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Logo of Phnom Penh Post newspaper Phnom Penh Post - Kampong Speu truck crash injures 70 garment workers

Factory workers rest at a medical clinic in Kampong Speu after they were involved in a traffic accident yesterday morning. Photo supplied
Factory workers rest at a medical clinic in Kampong Speu after they were involved in a traffic accident yesterday morning. Photo supplied

Kampong Speu truck crash injures 70 garment workers

Some 70 garment factory workers were in­jured yesterday morning when a truck overturned in Kampong Speu’s Odong district.

Kampong Speu provincial police chief Keo Pisi said the truck’s tyre exploded just after 6am, causing it to topple and spill the 70 workers onto the road – the latest in a string of traffic incidents involving factory workers.

“No one is dead and those who were injured were sent to hospital immediately,” Pisi said.

Kampong Speu Free Trade Union official Nan Saron said five victims were seriously injured and sent to Phnom Penh’s Calmette Hospital, while others were treated at the provincial hospital and a clinic.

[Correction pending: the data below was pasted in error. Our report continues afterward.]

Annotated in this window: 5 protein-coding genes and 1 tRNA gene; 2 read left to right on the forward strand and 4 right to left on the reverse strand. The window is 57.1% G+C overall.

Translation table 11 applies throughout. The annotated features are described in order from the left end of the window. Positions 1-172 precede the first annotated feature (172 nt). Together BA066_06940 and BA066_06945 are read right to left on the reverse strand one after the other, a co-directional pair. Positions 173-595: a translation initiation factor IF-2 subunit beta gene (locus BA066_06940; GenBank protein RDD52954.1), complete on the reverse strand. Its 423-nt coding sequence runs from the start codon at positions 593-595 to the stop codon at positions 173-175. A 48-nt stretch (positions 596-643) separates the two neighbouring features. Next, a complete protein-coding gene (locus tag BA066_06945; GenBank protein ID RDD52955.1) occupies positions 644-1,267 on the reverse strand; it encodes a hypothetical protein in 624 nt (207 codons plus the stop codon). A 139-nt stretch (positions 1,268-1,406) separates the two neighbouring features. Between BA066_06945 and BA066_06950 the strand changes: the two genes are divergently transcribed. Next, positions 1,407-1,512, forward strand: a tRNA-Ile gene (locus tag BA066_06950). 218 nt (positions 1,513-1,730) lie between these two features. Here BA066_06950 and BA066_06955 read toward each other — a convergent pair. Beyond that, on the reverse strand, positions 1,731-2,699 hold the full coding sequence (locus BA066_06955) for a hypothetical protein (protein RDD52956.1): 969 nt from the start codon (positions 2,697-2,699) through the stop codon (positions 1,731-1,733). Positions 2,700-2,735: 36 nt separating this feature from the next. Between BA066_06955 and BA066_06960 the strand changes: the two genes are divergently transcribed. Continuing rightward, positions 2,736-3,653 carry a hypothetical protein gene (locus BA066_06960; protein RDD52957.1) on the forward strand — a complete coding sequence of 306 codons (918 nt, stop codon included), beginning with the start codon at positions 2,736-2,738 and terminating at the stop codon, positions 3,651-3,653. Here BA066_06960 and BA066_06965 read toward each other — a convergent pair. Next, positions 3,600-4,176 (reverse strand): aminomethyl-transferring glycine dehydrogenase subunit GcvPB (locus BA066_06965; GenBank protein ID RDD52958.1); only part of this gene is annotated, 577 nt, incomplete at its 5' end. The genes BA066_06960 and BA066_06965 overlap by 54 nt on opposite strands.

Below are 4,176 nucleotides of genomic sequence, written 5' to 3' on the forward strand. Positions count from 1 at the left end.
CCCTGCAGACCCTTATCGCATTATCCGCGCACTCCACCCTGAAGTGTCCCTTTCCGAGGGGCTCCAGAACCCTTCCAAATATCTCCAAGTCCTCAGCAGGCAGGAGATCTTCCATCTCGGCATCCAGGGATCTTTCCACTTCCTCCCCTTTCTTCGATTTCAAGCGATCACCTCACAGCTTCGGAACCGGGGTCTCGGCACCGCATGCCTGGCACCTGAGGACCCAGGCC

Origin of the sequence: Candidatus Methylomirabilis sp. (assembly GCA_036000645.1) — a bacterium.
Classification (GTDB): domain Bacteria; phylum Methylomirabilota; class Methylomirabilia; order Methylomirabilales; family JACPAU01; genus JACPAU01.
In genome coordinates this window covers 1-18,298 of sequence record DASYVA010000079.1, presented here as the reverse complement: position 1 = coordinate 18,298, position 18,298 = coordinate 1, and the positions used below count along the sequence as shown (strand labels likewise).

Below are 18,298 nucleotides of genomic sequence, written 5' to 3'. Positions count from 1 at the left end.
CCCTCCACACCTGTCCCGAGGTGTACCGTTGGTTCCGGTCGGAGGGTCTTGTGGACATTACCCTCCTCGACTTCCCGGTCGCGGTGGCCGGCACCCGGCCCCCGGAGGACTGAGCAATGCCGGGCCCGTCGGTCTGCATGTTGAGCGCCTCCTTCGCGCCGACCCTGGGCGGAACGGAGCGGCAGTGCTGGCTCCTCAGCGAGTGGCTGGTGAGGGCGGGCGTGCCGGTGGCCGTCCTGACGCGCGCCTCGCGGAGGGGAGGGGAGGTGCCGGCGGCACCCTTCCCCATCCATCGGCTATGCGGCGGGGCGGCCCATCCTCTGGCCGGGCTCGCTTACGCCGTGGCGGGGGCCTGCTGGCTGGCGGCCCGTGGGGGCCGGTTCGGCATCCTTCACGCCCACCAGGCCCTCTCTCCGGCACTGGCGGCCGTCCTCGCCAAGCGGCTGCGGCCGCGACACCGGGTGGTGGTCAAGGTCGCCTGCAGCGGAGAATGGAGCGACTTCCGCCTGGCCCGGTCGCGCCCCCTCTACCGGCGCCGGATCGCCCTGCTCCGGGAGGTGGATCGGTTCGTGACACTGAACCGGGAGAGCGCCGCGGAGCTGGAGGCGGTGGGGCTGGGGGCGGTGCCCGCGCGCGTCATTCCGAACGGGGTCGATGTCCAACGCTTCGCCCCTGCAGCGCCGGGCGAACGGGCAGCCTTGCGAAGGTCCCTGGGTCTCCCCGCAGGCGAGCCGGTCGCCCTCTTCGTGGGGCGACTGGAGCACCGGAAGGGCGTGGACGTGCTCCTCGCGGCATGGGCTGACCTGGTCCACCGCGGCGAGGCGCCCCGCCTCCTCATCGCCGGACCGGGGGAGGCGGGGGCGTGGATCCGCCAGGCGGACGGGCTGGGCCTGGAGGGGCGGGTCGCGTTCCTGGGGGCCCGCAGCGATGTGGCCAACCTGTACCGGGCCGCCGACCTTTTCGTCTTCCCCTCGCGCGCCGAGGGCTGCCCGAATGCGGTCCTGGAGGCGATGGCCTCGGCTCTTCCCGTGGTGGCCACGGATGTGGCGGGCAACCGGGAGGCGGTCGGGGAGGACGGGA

He said the tyre burst because the truck was going too fast and appealed to drivers to take care when transporting large numbers of people.

Saron explained the truck belonged to the driver, who regularly transported scores of workers, and not to any of the four Kampong Chhnang factories to which the workers were travelling – Can Sports Shoes, Jiun Ye Garment, Tak Fook and Horizon Outdoor.

The driver, Chheng Bun Roeun, 24, was detained for questioning and has been sent to court over the incident.

Factory worker Sok Ey, 25, who sustained multiple injuries in yesterday’s crash, said: “The truck was driving so fast; then we overturned on the road with many people. I injured my arm, shoulder and leg. We were so panicked,” Ey said.

Chheav Bunrith, a spokesperson from the Ministry of Labour and Vocational Training’s National Social Security Fund, said that the organisation was “finding a solution for the workers to help with their medical fees and give them compensation”.

Piling onto dangerous trucks to get to work was often the “only option” for factory staff, according to Solidarity Center Cambodia country director William Conklin.

Conklin said that brands and factories should not “distance themselves from responsibility” and they needed to consider how their employees travelled to work, adding that an increase in heavy traffic in recent years had led to a spike in accidents, which were sometimes fatal.

A systematic approach – involving brands, manufacturers, government agencies and Traffic Law enforcement – was sorely needed to combat road accidents, he said.

“If there’s no enforcement and there’s no accountability, you can’t really expect the situation to change,” he said.

Can Sports Shoes and Jiun Ye Garment, which employ the majority of the injured workers, could not be reached for comment yesterday

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